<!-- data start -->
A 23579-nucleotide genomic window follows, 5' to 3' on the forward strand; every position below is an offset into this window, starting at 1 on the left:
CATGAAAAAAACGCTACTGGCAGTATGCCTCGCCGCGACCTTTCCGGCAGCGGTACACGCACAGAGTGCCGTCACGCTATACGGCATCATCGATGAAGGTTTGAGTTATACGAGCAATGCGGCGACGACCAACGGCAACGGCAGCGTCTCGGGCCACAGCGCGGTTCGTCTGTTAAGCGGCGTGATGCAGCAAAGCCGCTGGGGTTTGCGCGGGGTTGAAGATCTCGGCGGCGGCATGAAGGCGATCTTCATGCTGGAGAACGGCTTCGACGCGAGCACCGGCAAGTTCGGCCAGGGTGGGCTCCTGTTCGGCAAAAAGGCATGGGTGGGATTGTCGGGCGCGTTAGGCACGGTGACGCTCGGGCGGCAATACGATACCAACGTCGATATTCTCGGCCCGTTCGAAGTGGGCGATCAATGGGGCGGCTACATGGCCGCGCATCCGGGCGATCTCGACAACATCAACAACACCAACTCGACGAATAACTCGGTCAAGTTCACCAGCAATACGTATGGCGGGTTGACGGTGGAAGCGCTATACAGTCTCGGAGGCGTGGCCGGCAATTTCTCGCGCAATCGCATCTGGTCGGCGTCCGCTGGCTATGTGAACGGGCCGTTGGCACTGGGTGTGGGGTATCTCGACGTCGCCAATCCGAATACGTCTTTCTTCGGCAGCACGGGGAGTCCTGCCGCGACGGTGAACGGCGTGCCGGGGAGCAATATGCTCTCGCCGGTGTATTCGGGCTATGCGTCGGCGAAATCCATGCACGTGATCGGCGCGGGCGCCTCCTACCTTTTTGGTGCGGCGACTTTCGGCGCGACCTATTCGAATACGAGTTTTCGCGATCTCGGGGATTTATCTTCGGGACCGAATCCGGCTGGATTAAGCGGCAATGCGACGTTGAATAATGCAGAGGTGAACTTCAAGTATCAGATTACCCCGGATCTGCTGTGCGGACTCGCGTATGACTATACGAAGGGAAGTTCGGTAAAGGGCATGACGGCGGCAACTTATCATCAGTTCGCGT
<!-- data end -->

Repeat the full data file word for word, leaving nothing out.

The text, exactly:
A 23579-nucleotide genomic window follows, 5' to 3' on the forward strand; every position below is an offset into this window, starting at 1 on the left:
CATGAAAAAAACGCTACTGGCAGTATGCCTCGCCGCGACCTTTCCGGCAGCGGTACACGCACAGAGTGCCGTCACGCTATACGGCATCATCGATGAAGGTTTGAGTTATACGAGCAATGCGGCGACGACCAACGGCAACGGCAGCGTCTCGGGCCACAGCGCGGTTCGTCTGTTAAGCGGCGTGATGCAGCAAAGCCGCTGGGGTTTGCGCGGGGTTGAAGATCTCGGCGGCGGCATGAAGGCGATCTTCATGCTGGAGAACGGCTTCGACGCGAGCACCGGCAAGTTCGGCCAGGGTGGGCTCCTGTTCGGCAAAAAGGCATGGGTGGGATTGTCGGGCGCGTTAGGCACGGTGACGCTCGGGCGGCAATACGATACCAACGTCGATATTCTCGGCCCGTTCGAAGTGGGCGATCAATGGGGCGGCTACATGGCCGCGCATCCGGGCGATCTCGACAACATCAACAACACCAACTCGACGAATAACTCGGTCAAGTTCACCAGCAATACGTATGGCGGGTTGACGGTGGAAGCGCTATACAGTCTCGGAGGCGTGGCCGGCAATTTCTCGCGCAATCGCATCTGGTCGGCGTCCGCTGGCTATGTGAACGGGCCGTTGGCACTGGGTGTGGGGTATCTCGACGTCGCCAATCCGAATACGTCTTTCTTCGGCAGCACGGGGAGTCCTGCCGCGACGGTGAACGGCGTGCCGGGGAGCAATATGCTCTCGCCGGTGTATTCGGGCTATGCGTCGGCGAAATCCATGCACGTGATCGGCGCGGGCGCCTCCTACCTTTTTGGTGCGGCGACTTTCGGCGCGACCTATTCGAATACGAGTTTTCGCGATCTCGGGGATTTATCTTCGGGACCGAATCCGGCTGGATTAAGCGGCAATGCGACGTTGAATAATGCAGAGGTGAACTTCAAGTATCAGATTACCCCGGATCTGCTGTGCGGACTCGCGTATGACTATACGAAGGGAAGTTCGGTAAAGGGCATGACGGCGGCAACTTATCATCAGTTCGCGT